Do keep this in mind

Do keep this in mind November 7, 2012

Democracy is that form of government which says, “Give us Barabbas!”

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  • Fran

    Like this post. Something we should all keep in mind.

  • And so we have the biggest problem with American Rpublicanism. Chesterton says that the United States were founded on a creed. What he failed to mention was that the creed happens to be a heresy. The Dec. of Ind. says that “Governments are instituted among Men, deriving their just powers from the consent of the governed,”

    It is this mentality that results in people voting based on political expediency before they vote morally. If we truly remembered that all political power stems from God. Then God would be our first priority in the ballot box.

    • J. H. M. Ortiz

      Sed contra: The prominent 20th-century Thomist Jacques Maritain wrote in his book Man and the State, that the Declaration of Independence was “an outstanding lay Christian document tinged with the philosophy of the day”, not an expression of a heretical creed. In the same work he wrote flatly, “whatever the political *regime* may be, democracy is the only true political philosophy.” While rejecting Rousseauist and other God-less notions of “popular sovereignty”, Maritain there endorsed Lincoln’s expression, “government of the people, by the people, for the people”.
      For whereas in Church government, the bishops — and pre-eminently the Pope — are vicars of Christ, in political government the prince or other governors, though ultimately their authority is from God, are vicars not of Christ but of the people (the “multitude”), “princeps vicem gerens multitudinis”, as Aquinas wrote.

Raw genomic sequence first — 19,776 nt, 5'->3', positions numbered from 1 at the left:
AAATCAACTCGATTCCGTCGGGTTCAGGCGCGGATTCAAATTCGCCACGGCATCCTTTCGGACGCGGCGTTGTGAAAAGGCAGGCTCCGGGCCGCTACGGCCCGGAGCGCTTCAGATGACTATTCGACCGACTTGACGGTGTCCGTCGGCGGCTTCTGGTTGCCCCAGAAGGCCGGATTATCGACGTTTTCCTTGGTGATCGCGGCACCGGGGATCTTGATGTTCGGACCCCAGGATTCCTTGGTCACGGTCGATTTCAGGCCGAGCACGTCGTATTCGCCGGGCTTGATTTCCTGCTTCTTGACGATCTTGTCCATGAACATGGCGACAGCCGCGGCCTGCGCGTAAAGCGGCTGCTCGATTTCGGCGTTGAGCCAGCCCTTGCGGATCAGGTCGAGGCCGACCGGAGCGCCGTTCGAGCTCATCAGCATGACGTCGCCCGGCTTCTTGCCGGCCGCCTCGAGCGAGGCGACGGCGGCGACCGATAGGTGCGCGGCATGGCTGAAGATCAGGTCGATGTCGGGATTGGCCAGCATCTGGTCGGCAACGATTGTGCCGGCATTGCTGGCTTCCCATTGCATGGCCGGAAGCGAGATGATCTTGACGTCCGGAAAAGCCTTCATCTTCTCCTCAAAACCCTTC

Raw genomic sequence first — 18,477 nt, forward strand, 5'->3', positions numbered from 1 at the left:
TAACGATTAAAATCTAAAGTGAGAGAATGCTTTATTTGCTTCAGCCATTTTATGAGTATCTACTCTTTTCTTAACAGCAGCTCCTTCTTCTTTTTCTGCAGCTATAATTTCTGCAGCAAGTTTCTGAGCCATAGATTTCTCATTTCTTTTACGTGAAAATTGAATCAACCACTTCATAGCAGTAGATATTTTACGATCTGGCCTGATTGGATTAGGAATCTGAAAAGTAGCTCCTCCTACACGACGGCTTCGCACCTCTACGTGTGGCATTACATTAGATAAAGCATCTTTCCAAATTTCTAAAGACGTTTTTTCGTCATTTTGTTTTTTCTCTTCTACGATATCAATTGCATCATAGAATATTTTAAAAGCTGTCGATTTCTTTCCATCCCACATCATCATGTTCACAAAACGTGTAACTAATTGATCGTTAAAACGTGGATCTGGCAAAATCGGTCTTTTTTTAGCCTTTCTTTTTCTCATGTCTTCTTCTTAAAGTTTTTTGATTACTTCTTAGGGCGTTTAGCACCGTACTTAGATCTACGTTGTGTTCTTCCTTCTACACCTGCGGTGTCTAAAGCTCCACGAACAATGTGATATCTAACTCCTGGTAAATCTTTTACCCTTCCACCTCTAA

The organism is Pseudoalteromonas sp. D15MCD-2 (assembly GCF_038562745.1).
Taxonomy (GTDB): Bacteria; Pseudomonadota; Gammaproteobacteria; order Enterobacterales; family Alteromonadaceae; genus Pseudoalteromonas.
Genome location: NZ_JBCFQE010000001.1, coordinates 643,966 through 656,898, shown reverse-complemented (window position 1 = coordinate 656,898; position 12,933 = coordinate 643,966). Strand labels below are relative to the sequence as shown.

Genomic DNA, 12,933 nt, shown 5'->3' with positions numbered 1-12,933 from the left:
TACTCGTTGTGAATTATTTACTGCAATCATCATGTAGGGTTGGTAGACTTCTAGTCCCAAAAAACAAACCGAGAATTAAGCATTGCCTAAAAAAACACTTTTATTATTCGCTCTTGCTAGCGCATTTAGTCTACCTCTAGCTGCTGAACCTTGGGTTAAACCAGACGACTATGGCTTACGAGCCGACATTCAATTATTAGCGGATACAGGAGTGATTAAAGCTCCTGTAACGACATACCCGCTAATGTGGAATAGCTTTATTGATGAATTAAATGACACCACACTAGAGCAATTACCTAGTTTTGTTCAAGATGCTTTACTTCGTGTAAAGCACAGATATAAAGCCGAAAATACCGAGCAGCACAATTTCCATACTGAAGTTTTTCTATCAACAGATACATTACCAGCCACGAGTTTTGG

“Abusus non tollit usum.” The fact that voting power is sometimes “abused” to elect a harmful leader, is no valid argument against its legitimate existence.

      • Del Sydebothom

        I disagree. Governments are analogies of–and, in better times, extensions of–the family. My governing authority as a father may be *for* the children, but it is not of the children or by the children.

      • Ted Seeber

        “government of the people, by the people, for the people” is a failure. Every President we’ve ever had has been worse than the one before.

        • J. H. M. Ortiz

          Democracy is a failure? Wait a minute. More than one attempt to fly an aircraft faster than the speed of sound likewise failed, until Chuck Yeager did it in 1947. And more than one runner failed to run a mile in less than four minutes, until someone finally succeeded; and then other runners beat even his record.
          As Jacques Maritain has observed (in his book Moral Philosophy), in the long view of history, the false or failed has not seldom preceded, and sometimes even paved the way for, the genuine and successful. (I think here of aircraft heavier than air, for instance.) So I suggest it’s too soon to give up on democracy. (I’m not talking about ecclesial government, only political government.)
          By the way, Maritain for about a quarter century as a Catholic was against political, democracy, until Pius X’s condemnation in 1926 of the anti-democratic movement Action Francaise woke him up.

          • Ted Seeber

            We’ve been trying for 200 years. All we’ve succeeded in doing is building a soulless, God-hating libertine paradise.

            Objectively, by Catholic standards, that’s a massive failure. That has resulting in millions of souls trading Christ for a vote for Obama.

          • J. H. M. Ortiz

            I meant to put Pius XI for the 1926 condemnation.
            By the way, there’s been a shift in terminology here since Aristotle’s time: “dēmokratia” for him meant what we today call “mob-ocracy”, something he reckoned, as do we, a perversion of legitimate democracy, which he termed “politeia”.